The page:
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English as a Global Language

Jacques Melitz

No 2015-61, SIRE Discussion Papers from Scottish Institute for Research in Economics (SIRE)

Abstract: How far has English already spread? How much further can we expect it to go? In response to the first question, this chapter tries to identify the areas of life where English already serves as a lingua franca in the world (more or less) and those where the language faces sharp competition and does not threaten to marginalize the other major languages. The former areas of life are international safety, the internal business of international organizations, internal communication within the international news industry, international sports and science. The latter areas are the press, television, the internet, publishing and international trade. As to the second question, about the future prospects of English, the chapter argues that the advance of English will depend heavily on the motives to learn the other major languages in the world as well. Based on the empirical evidence, the same model applies to the incentives to learn English and these other languages. On the important topic of welfare, the cultural market is the single one where it is arguable that the progress of English has gone too far. English dominance in the song, the cinema and the best-seller is indeed extraordinary and difficult to reconcile with the evidence popular attachments to home languages, which is otherwise strong and apparent.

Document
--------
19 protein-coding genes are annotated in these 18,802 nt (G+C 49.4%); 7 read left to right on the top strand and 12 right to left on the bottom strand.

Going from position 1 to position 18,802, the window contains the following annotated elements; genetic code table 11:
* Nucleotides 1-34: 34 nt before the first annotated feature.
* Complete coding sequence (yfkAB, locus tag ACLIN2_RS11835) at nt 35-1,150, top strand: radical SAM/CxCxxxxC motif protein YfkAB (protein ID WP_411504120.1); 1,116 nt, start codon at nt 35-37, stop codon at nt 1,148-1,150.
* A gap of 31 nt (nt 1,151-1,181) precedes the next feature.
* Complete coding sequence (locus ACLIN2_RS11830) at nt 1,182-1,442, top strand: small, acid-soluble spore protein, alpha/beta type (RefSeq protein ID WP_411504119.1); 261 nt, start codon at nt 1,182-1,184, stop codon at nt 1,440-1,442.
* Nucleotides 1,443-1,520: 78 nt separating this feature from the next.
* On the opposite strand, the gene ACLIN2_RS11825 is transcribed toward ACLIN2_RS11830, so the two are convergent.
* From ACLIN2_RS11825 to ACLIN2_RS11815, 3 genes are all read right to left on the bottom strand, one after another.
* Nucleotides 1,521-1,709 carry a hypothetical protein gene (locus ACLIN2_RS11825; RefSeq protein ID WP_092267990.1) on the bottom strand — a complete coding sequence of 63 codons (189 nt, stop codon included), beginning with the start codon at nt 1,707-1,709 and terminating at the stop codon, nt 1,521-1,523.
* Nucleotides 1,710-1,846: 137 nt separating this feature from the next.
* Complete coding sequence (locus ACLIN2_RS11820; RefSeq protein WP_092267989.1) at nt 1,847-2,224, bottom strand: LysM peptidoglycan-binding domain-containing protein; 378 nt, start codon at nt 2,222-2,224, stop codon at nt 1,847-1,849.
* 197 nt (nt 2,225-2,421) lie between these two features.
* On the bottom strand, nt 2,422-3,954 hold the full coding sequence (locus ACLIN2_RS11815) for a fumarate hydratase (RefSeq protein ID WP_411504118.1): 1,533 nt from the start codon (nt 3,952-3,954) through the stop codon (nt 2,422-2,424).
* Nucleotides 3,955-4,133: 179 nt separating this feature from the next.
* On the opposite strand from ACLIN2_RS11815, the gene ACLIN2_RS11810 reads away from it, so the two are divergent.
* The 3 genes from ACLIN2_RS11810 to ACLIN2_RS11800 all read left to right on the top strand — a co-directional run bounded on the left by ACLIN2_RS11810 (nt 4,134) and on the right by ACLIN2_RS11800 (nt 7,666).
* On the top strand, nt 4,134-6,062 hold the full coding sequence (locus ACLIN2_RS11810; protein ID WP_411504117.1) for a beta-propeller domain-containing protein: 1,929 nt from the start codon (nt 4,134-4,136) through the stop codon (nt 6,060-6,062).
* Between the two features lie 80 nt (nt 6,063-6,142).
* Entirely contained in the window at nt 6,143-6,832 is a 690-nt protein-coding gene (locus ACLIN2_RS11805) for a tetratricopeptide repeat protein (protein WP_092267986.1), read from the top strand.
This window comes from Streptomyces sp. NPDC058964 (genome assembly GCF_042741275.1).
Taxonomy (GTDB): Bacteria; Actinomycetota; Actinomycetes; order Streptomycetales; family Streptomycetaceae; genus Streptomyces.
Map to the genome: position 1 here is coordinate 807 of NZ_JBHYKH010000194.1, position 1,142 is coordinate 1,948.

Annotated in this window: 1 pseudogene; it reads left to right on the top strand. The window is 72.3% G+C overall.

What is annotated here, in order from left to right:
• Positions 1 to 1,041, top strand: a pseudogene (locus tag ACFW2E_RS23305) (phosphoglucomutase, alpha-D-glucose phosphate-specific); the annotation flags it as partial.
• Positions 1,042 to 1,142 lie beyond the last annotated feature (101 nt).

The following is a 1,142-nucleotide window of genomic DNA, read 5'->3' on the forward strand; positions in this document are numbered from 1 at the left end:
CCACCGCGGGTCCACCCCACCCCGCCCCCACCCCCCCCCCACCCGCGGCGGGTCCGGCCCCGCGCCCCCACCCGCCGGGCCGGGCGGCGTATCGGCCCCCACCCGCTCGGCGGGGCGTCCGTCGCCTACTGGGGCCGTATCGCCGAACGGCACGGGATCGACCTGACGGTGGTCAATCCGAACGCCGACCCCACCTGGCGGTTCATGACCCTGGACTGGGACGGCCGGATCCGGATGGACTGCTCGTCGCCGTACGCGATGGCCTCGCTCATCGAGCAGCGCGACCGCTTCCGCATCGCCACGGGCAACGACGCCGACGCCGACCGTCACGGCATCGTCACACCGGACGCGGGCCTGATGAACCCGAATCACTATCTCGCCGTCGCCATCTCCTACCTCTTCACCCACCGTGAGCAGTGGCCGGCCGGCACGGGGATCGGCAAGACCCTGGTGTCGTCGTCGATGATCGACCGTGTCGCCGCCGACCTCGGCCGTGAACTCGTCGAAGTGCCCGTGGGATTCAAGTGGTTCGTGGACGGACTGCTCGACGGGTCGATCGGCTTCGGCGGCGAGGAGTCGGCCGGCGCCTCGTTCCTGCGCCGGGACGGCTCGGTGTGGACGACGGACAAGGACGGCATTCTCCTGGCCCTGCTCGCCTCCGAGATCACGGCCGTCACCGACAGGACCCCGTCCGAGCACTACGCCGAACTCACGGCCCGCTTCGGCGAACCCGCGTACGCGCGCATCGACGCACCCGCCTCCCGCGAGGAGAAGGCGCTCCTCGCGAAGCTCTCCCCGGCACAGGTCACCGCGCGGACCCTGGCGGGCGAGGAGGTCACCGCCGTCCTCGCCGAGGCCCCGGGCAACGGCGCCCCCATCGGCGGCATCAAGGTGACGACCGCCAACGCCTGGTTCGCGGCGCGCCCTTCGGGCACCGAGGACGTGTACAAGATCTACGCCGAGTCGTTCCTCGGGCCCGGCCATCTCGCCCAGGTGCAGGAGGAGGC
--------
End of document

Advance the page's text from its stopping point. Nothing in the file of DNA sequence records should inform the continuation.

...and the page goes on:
Date: 2015-01
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http://hdl.handle.net/10943/656

Related works:
Working Paper: English as a global language (2015) Downloads
Working Paper: English as a global language (2014) Downloads
Working Paper: English as a Global Language (2014) Downloads
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